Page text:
My view is that the real problem we’re grappling with is that money should never have been priced at zero. That decision – which was driven by central bankers around the world, not just the RBA – was pure madness. It fuelled a mania in housing and the sharemarke­t (and, in the late stages, even in rubbish like Dogecoin). The net result? The rich got richer, the poor got screwed, and an entire generation has been priced out of the property market.

And now you want low-income earners to bail you out?

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Because that’s effectivel­y what would happen. Those people at the bottom of the income ladder, who are struggling with the cost of soaring grocery prices and rent, would be forced to take home even less in their weekly pay packet (because they would be forced to put more into super), so they can save homeowners’ (and their landlord’s!) backsides.

Good luck with that!



Your answer to last week’s question from the 90-year-old man, wanting to see whether he should implement your financial plan (“Old Dog, New Tricks”) would have to be the most insensitiv­e, egotistica­l slapback I have ever read in your column.

The man is asking a question about finance, not asking for family therapy. He genuinely wants to get a sense of purpose, build his nest egg, and still feel there’s a reason to go on.

Telling him to focus on his family and friends not only doesn’t answer the question … it implies: “What’s the point of looking forward? You’re nearly dead anyway.”


Hi Angie

My answer to the old fella’s question was the most insensitiv­e and egotistica­l thing you’ve read in my column? Hold my beer.

So you think the reason for him to go on is to … make more money?

He already told me he was financiall­y secure. His problem – which he admitted to – is that he’s nearly dead.

That’s life. He’s probably not buying long-dated milk these days!

Yet what you got right is that he wants a sense of purpose. And that’s why my financial advice was – where it is prudent – for him to give away some of the excess money he was planning to leave in his will to his loved ones while he’s still alive. That way he gets to watch the joy and hear about the experience­s his gifts bring.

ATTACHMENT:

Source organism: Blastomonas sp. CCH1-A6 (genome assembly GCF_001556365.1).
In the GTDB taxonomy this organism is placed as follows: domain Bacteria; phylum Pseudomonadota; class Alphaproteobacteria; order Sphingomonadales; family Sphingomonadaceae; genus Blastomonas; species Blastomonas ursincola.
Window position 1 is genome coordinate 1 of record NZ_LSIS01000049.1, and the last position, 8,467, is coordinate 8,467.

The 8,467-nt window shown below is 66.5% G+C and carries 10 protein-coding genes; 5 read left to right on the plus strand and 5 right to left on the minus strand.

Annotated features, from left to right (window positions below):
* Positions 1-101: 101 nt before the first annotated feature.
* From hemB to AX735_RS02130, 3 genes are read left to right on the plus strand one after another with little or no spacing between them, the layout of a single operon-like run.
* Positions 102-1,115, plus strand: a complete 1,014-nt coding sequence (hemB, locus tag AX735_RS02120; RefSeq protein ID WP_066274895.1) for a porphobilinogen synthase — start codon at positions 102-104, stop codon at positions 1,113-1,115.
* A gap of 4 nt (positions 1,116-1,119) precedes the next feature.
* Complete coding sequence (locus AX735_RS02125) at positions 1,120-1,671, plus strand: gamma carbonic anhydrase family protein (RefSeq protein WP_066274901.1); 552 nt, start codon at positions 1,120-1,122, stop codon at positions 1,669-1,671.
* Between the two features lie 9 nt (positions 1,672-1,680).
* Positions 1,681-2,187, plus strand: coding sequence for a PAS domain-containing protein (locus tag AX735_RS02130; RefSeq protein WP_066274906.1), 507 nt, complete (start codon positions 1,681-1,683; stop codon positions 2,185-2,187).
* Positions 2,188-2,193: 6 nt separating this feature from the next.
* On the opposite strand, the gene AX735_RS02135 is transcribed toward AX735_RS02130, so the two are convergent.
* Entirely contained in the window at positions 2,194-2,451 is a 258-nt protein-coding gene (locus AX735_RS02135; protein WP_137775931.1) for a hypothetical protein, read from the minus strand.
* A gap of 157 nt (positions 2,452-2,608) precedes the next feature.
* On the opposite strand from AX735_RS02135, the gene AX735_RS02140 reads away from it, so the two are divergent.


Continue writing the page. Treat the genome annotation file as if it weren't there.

After all, Angie, we all want a sense of purpose. Some people get it by giving away money to their loved ones in the golden years of their lives. Others get it from writing angry emails to strangers on the internet.


I’m the librarian at Mornington Primary School. A grade 5 student named Liam nominated Barefoot

Kids for our book of the week. His reason was “because this book changed my life and made me want to start a business”. Now I imagine you get lots of mail from our younger generation, but Liam is a very quiet, shy student. I know it’s a big ask, but even a reply from yourself that I could show him would be such a confidence-booster. Anna

Hi Anna,

Thank you for getting in touch. I’ll address this one straight to Liam.

Liam, thank you so much for getting my book into your school!

And because you’ve read the book, you’ll know about the secret I never told anyone before: I’m actually pretty shy myself.

When I was your age and had to talk to anyone, I’d stare nervously down at my feet, my mind would go blank, and my face would turn as red as a beetroot with embarrassm­ent.

And that’s why I came up with a little saying to help me when I got nervous. It’s called S.E.A. (Smile, make Eye contact, and Ask questions like “How’s your day going?”).

It really works!

Even better, the more you practise it, the easier talking to people gets.

Now I don’t know what your Barefoot business is, Liam, but I’m hoping it gives you the chance to spend a lot of time swimming in the S.E.A. Doing that will really change your life!

It seems that right now everyone wants to stomp on RBA Governor Philip Lowe's spectacles.

DISCLAIMER: Informatio­n and opinions provided in this column are general in nature and have been prepared for educationa­l purposes only. Always seek personal financial advice tailored to your specific needs before making financial and investment decisions